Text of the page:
Academic Sexism

Too often, stories of sexism in academia are kept quiet, or whispered between colleagues and friends.

We are cataloguing instances of academic sexism so that we can highlight the challenges women face and publicly advocate for change. Write as much or as little as you like. We will be posting stories on this page – let us know if you’d prefer us not to share.

Add your story via the form. Or, if you prefer, you can email us your story at or contact us via our Twitter @DocDamsels.

We also encourage you to submit your story to the totally badass Everyday Sexism project.



Name: Emma
Country or Region: UK
Story: At my first time ever presesting at an academic conference, one of the panel organisers came over to me about 5 minutes before I was due to start, and told me that I should ‘cover up’ to be respected as an academic. I was so mortified and rushed to find a cardigan, but I always regret not speaking back to him.


Name: Mel
Country or Region: USA
Story: During undergraduate I was selected as an ‘honors’ student in my senior year. Concretely, this meant that I was going to be able to do a year’s worth of independent research, followed by a thesis, under the tutelage of a professor in the department. The professor that wanted to work with me hadn’t taken an honors student in 10 years, so of course I felt very honored.
I had the distinct feeling, during the year working together, that he was testing the waters, trying to determine if I would be open to a sexual relationship. I would feel nervous every time I’d have to go to his office for meetings, which were frequent. In part, this was due to the fact that he would wait for me to sit down – and then close the door to his office. He never touched or directly solicited me, but the tension created by his obvious interest was extremely uncomfortable.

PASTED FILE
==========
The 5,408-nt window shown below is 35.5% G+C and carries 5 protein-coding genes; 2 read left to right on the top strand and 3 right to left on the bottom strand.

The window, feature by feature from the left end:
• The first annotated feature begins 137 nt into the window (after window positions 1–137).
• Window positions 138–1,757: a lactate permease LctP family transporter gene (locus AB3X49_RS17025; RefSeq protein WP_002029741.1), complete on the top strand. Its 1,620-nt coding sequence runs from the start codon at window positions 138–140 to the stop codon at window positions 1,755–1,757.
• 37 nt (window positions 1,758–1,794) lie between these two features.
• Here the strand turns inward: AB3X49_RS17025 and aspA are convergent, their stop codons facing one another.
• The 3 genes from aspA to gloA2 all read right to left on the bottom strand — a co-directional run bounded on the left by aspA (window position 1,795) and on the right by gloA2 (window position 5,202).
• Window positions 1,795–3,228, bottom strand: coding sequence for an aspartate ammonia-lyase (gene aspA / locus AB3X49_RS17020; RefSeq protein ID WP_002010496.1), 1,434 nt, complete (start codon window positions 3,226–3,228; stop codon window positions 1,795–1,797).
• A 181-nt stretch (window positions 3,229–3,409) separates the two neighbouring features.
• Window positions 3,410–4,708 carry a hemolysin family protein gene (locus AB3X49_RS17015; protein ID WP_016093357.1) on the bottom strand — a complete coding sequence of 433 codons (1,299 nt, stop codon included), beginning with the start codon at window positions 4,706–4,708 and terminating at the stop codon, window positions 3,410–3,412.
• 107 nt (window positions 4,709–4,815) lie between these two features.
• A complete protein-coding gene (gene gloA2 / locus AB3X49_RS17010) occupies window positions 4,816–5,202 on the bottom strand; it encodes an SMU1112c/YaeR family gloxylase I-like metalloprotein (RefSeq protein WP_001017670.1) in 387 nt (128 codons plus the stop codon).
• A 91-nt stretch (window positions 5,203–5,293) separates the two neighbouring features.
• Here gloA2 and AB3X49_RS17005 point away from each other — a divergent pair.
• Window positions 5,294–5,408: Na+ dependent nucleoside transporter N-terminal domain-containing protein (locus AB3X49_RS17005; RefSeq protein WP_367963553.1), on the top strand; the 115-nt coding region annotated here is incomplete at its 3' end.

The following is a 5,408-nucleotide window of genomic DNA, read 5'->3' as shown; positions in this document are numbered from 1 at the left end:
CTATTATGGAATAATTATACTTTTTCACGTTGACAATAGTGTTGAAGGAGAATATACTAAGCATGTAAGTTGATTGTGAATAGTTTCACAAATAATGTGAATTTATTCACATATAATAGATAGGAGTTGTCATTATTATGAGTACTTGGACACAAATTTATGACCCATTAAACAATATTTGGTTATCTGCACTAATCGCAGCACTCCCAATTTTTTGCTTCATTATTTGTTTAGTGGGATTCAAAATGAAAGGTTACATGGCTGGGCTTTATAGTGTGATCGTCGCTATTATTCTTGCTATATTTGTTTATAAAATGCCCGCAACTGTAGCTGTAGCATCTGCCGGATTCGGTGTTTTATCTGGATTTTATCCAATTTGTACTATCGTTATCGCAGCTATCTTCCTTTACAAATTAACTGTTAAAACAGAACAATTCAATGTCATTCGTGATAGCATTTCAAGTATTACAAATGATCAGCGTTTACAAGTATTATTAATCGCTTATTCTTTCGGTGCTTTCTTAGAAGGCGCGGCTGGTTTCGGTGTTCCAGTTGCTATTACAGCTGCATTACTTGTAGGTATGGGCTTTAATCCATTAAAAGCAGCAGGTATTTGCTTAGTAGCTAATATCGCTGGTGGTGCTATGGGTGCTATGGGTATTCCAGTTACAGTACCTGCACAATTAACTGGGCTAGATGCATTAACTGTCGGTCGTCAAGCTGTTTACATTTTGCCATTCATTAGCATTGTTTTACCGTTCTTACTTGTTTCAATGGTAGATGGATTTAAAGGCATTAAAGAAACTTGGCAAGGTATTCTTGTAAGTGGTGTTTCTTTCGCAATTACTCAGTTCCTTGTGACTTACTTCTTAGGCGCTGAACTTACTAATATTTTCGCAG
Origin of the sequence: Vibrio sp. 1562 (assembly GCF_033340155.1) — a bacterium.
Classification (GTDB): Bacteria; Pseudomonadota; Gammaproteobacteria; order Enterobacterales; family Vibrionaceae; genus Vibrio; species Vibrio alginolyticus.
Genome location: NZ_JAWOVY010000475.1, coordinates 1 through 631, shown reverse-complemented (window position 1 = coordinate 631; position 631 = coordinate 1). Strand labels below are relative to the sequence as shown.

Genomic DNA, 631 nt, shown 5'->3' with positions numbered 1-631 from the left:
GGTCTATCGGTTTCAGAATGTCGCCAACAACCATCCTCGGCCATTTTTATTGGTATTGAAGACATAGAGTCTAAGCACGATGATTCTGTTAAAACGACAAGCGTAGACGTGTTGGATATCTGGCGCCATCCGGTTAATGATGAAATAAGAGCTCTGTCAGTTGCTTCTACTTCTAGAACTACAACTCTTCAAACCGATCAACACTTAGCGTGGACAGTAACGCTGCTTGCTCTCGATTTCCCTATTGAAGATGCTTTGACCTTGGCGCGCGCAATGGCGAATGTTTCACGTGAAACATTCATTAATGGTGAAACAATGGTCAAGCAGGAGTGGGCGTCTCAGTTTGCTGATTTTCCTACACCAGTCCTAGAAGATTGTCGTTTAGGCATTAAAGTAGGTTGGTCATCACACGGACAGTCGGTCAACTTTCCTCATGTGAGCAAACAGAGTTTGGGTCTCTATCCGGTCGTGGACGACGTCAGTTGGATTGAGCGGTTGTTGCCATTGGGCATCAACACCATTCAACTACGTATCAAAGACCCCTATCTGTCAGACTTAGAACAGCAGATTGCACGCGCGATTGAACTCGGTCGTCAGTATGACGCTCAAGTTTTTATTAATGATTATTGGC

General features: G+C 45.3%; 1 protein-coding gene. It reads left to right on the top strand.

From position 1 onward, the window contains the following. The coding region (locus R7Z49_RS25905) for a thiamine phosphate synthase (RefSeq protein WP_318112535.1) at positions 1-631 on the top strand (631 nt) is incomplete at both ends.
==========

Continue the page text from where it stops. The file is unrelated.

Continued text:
Years later, a bumped into another former student who told me that this same professor had been involved in quite the scandal. Apparently, he’d started a relationship with a student – the woman in question, I should add, was a year younger than me and I knew her well. It was considered quite sordid and there was a lot of talk about the professor having been known for soliciting students, as well as for giving preference to pretty young women.
There are two things that make me frustrated and sad about this. First, it angered me that this man clearly had a reputation and none of the other professors felt it was appropriate to warn me. I was close with several of them and they had ample opportunity to do so. Instead I spent a year feeling like I had to very carefully regulate myself, my behavior, my appearance, my body language, so as not to ‘give him the wrong signal’, whilst also questioning my own sanity. The feeling of uncertainty that this kind of behaviour – and the silence around it – breeds when the relationship is one that has to be based on trust to function, only serves to make women feel they can’t trust their own intuition. Second, I always wonder now if people assume that I was also involved with him, or that he selected me as his honors student because of my appearance. Something that should have been a capstone of my undergraduate experience instead makes me feel implicated in something shameful. I’m so uncomfortable with it I don’t even mention it on my CV any more, despite the blood, sweat, and tears I put into the thesis.
Ultimately, my understanding of the way women in these kind of circumstances are gossiped about is just as bad as a 50-something professor spending a year trying to work out if I’d let him into my pants. As I get older, I’m almost more angry about the former than the later.